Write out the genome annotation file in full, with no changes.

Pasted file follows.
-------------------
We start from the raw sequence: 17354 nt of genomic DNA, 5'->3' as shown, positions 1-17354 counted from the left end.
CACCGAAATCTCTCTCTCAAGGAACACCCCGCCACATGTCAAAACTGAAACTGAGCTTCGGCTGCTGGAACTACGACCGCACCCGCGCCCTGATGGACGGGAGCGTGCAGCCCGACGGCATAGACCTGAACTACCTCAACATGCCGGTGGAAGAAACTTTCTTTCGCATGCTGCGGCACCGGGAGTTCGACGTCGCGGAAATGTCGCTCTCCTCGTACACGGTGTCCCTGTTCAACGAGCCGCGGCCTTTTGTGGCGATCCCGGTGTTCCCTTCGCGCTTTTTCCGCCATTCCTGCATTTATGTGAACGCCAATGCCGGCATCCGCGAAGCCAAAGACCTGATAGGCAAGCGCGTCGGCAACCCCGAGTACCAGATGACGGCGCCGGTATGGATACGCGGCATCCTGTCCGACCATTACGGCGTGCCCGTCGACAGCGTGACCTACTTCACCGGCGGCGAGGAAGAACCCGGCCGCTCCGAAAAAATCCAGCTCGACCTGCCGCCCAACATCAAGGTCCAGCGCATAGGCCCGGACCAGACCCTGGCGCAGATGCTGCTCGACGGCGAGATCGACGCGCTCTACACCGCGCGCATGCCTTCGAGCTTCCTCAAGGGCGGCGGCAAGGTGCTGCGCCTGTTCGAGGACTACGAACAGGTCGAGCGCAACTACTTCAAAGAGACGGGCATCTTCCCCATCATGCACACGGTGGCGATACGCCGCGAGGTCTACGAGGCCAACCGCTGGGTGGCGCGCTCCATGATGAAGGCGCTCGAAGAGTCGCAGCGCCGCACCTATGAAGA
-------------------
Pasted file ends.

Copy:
We start from the raw sequence: 17354 nt of genomic DNA, 5'->3' as shown, positions 1-17354 counted from the left end.
CACCGAAATCTCTCTCTCAAGGAACACCCCGCCACATGTCAAAACTGAAACTGAGCTTCGGCTGCTGGAACTACGACCGCACCCGCGCCCTGATGGACGGGAGCGTGCAGCCCGACGGCATAGACCTGAACTACCTCAACATGCCGGTGGAAGAAACTTTCTTTCGCATGCTGCGGCACCGGGAGTTCGACGTCGCGGAAATGTCGCTCTCCTCGTACACGGTGTCCCTGTTCAACGAGCCGCGGCCTTTTGTGGCGATCCCGGTGTTCCCTTCGCGCTTTTTCCGCCATTCCTGCATTTATGTGAACGCCAATGCCGGCATCCGCGAAGCCAAAGACCTGATAGGCAAGCGCGTCGGCAACCCCGAGTACCAGATGACGGCGCCGGTATGGATACGCGGCATCCTGTCCGACCATTACGGCGTGCCCGTCGACAGCGTGACCTACTTCACCGGCGGCGAGGAAGAACCCGGCCGCTCCGAAAAAATCCAGCTCGACCTGCCGCCCAACATCAAGGTCCAGCGCATAGGCCCGGACCAGACCCTGGCGCAGATGCTGCTCGACGGCGAGATCGACGCGCTCTACACCGCGCGCATGCCTTCGAGCTTCCTCAAGGGCGGCGGCAAGGTGCTGCGCCTGTTCGAGGACTACGAACAGGTCGAGCGCAACTACTTCAAAGAGACGGGCATCTTCCCCATCATGCACACGGTGGCGATACGCCGCGAGGTCTACGAGGCCAACCGCTGGGTGGCGCGCTCCATGATGAAGGCGCTCGAAGAGTCGCAGCGCCGCACCTATGAAGA